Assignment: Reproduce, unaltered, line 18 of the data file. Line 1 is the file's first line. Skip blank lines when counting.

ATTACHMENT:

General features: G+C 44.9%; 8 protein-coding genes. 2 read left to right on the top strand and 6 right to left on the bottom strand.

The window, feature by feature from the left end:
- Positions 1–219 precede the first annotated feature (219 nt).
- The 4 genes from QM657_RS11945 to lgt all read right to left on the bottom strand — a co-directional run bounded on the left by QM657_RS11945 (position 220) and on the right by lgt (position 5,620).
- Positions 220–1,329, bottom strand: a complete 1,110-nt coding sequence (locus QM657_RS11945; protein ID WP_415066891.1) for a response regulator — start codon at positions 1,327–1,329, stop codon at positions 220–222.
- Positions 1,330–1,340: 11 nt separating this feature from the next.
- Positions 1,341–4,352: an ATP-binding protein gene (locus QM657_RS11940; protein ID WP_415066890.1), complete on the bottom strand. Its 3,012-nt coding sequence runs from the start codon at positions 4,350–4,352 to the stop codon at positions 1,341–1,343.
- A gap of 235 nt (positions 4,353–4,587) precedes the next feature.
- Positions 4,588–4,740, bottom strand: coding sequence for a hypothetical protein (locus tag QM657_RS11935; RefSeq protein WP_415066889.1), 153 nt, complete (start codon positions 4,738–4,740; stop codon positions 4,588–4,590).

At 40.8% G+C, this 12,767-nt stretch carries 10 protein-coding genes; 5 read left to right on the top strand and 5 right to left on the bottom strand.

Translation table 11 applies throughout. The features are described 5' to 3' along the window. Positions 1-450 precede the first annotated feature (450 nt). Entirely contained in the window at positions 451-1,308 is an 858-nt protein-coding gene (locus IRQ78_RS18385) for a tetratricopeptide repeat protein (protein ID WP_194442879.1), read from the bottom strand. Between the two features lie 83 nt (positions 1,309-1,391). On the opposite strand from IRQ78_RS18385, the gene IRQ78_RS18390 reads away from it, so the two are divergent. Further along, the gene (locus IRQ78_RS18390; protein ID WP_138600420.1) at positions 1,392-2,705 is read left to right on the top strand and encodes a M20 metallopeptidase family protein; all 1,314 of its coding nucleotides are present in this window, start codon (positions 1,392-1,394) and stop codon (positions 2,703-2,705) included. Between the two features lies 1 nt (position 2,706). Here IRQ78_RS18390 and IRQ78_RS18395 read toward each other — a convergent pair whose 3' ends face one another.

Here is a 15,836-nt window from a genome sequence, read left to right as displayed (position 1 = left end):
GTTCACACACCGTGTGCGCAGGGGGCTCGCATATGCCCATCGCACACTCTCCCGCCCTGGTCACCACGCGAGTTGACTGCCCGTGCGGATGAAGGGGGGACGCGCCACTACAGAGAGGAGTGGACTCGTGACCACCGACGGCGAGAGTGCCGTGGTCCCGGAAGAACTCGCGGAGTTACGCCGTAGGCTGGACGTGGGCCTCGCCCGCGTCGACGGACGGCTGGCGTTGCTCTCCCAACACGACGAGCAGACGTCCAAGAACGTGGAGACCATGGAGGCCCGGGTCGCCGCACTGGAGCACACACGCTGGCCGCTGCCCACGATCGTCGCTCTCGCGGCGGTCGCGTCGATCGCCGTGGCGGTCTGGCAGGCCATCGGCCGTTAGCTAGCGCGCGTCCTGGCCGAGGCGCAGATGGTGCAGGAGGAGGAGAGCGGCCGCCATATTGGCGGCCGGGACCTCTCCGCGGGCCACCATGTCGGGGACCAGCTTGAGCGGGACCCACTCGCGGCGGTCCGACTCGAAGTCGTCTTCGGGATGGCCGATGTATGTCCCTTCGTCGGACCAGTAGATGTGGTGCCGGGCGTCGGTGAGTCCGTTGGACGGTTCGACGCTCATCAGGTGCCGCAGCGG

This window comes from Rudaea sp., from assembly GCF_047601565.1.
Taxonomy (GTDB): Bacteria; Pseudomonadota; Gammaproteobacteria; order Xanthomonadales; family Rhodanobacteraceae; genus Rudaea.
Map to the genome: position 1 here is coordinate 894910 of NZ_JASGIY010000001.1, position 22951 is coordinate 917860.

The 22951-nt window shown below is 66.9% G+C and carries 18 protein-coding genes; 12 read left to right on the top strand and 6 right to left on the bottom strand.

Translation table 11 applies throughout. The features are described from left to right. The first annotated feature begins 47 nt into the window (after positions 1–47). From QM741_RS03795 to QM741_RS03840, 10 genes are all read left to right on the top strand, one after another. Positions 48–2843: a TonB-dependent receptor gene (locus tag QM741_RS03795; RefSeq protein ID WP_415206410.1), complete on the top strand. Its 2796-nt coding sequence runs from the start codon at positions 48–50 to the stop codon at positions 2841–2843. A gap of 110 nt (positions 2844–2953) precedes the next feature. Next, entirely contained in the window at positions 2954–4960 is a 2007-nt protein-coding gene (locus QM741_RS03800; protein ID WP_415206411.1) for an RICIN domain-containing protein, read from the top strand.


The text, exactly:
Translation table 11 applies throughout. The features are described from left to right. The first annotated feature begins 47 nt into the window (after positions 1–47). From QM741_RS03795 to QM741_RS03840, 10 genes are all read left to right on the top strand, one after another. Positions 48–2843: a TonB-dependent receptor gene (locus tag QM741_RS03795; RefSeq protein ID WP_415206410.1), complete on the top strand. Its 2796-nt coding sequence runs from the start codon at positions 48–50 to the stop codon at positions 2841–2843. A gap of 110 nt (positions 2844–2953) precedes the next feature. Next, entirely contained in the window at positions 2954–4960 is a 2007-nt protein-coding gene (locus QM741_RS03800; protein ID WP_415206411.1) for an RICIN domain-containing protein, read from the top strand.